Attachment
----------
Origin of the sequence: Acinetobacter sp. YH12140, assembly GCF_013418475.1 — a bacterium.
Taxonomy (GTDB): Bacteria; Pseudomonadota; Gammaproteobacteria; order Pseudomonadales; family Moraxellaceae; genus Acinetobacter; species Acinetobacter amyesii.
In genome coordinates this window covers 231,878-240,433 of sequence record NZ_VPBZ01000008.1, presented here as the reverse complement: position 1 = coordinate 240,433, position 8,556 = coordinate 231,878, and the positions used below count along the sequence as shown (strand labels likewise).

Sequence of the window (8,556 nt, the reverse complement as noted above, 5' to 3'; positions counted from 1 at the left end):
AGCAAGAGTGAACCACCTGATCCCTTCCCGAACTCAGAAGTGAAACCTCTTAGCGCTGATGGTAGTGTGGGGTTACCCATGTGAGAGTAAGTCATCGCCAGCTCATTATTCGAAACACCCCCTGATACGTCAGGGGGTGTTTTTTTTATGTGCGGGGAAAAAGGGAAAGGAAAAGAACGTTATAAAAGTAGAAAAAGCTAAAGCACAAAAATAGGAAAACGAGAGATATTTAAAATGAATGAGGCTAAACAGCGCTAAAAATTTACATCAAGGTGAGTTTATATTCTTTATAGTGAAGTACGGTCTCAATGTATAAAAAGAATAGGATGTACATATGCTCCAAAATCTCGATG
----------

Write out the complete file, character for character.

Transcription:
Origin of the sequence: Acinetobacter sp. YH12140, assembly GCF_013418475.1 — a bacterium.
Taxonomy (GTDB): Bacteria; Pseudomonadota; Gammaproteobacteria; order Pseudomonadales; family Moraxellaceae; genus Acinetobacter; species Acinetobacter amyesii.
In genome coordinates this window covers 231,878-240,433 of sequence record NZ_VPBZ01000008.1, presented here as the reverse complement: position 1 = coordinate 240,433, position 8,556 = coordinate 231,878, and the positions used below count along the sequence as shown (strand labels likewise).

Sequence of the window (8,556 nt, the reverse complement as noted above, 5' to 3'; positions counted from 1 at the left end):
AGCAAGAGTGAACCACCTGATCCCTTCCCGAACTCAGAAGTGAAACCTCTTAGCGCTGATGGTAGTGTGGGGTTACCCATGTGAGAGTAAGTCATCGCCAGCTCATTATTCGAAACACCCCCTGATACGTCAGGGGGTGTTTTTTTTATGTGCGGGGAAAAAGGGAAAGGAAAAGAACGTTATAAAAGTAGAAAAAGCTAAAGCACAAAAATAGGAAAACGAGAGATATTTAAAATGAATGAGGCTAAACAGCGCTAAAAATTTACATCAAGGTGAGTTTATATTCTTTATAGTGAAGTACGGTCTCAATGTATAAAAAGAATAGGATGTACATATGCTCCAAAATCTCGATG